Jayme Thornton for Pointe

One pandemic silver lining has been spending more time with her husband, Grand Rapids Ballet dancer James Cunningham. The two met at Cincinnati Ballet, dancing together in Adam Hougland's Cut to the Chase just after Oga's arrival, and got married shortly before her move to Boston. Cunningham took a position in Grand Rapids, so they've been navigating a long-distance marriage ever since. They spend a lot of time texting and on FaceTime, connecting in person during layoffs. "It's really hard," Oga admits, but adds, "We are both very passionate about the art form, so it's easy to support each other's goals."

Oga's best advice for young dancers? "Don't take any moment for granted," she says without hesitation. "It doesn't matter what rank you are, just do everything to the fullest—people will see the hard work you put in. Don't settle for anything less. Knowing [yourself] is also very important, not holding yourself to another's standards. No two paths are going to be the same."

And for the foreseeable future, Oga's path is to live life to the fullest, inside and outside ballet. "The pandemic put things in perspective. Dancing is my passion. I want to do it as long as I can, but it's only one portion of my life. I truly believe a healthy balance between social and work life is good for your mental health and helps me be a better dancer."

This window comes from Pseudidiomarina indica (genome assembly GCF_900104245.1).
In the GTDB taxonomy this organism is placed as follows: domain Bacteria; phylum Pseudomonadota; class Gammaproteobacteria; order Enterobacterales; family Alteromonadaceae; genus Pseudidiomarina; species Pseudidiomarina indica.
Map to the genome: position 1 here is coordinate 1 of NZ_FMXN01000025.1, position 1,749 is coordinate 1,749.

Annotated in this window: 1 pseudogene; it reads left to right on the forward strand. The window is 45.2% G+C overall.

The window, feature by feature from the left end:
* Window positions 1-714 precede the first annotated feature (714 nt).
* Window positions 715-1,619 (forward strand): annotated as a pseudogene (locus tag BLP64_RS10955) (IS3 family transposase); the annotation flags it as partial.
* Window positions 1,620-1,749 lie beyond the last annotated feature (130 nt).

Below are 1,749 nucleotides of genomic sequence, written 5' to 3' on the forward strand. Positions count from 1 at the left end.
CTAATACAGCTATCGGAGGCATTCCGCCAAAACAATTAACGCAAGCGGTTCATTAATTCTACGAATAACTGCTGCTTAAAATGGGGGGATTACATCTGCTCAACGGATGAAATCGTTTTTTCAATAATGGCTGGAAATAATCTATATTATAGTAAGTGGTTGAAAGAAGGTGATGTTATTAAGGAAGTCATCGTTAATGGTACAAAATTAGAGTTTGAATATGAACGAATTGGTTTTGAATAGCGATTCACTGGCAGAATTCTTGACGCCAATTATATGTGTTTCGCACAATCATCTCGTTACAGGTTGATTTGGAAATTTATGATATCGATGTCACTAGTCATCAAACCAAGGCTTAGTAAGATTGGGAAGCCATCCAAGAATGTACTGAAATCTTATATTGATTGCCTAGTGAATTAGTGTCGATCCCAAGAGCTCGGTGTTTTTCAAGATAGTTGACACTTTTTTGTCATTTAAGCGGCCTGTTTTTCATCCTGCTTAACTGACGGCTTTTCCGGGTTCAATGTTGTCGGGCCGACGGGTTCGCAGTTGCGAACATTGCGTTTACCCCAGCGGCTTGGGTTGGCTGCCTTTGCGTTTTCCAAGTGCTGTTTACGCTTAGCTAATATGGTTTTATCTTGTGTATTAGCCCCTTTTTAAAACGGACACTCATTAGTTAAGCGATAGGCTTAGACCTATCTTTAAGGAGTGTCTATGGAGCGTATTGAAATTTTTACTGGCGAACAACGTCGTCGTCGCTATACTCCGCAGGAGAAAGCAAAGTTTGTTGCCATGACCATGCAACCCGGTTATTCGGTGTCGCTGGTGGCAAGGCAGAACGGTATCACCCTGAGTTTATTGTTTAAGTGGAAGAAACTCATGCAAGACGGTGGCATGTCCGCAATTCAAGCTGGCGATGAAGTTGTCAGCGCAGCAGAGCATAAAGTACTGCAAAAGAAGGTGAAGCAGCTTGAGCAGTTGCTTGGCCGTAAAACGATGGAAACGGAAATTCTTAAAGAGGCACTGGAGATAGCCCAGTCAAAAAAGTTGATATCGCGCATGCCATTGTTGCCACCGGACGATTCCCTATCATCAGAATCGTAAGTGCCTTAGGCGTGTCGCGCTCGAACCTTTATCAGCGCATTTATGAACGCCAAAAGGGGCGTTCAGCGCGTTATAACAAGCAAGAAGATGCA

Tanya Howard in rehearsal Trase Pa. Photo by Karolina Kuras, Courtesy of NBoC.

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Students of Canada's National Ballet School. Bruce Zinger, Courtesy Ballet Unleashed.

Ballet Unleashed Aims to Connect Emerging Dancers From 11 Academies With Freelance Opportunities

To any pre-professional dancer vying for a company position, auditions are a familiar and often dreaded scene: Hundreds of hopeful young graduates flock to an audition site, pin a paper number to their dance clothes and try their luck. But only a few will receive full-time contracts with companies—the rest will go home disappointed, potentially facing a gap year as they try to figure out next steps.

Mavis Staines, artistic director and CEO of Canada's National Ballet School, became frustrated with this flawed system years ago. Why were so many talented dancers not being rewarded with work opportunities? And why was the only acceptable form of work a full-season contract, when in the music and theater industries, project-based employment was a legitimized way to build careers?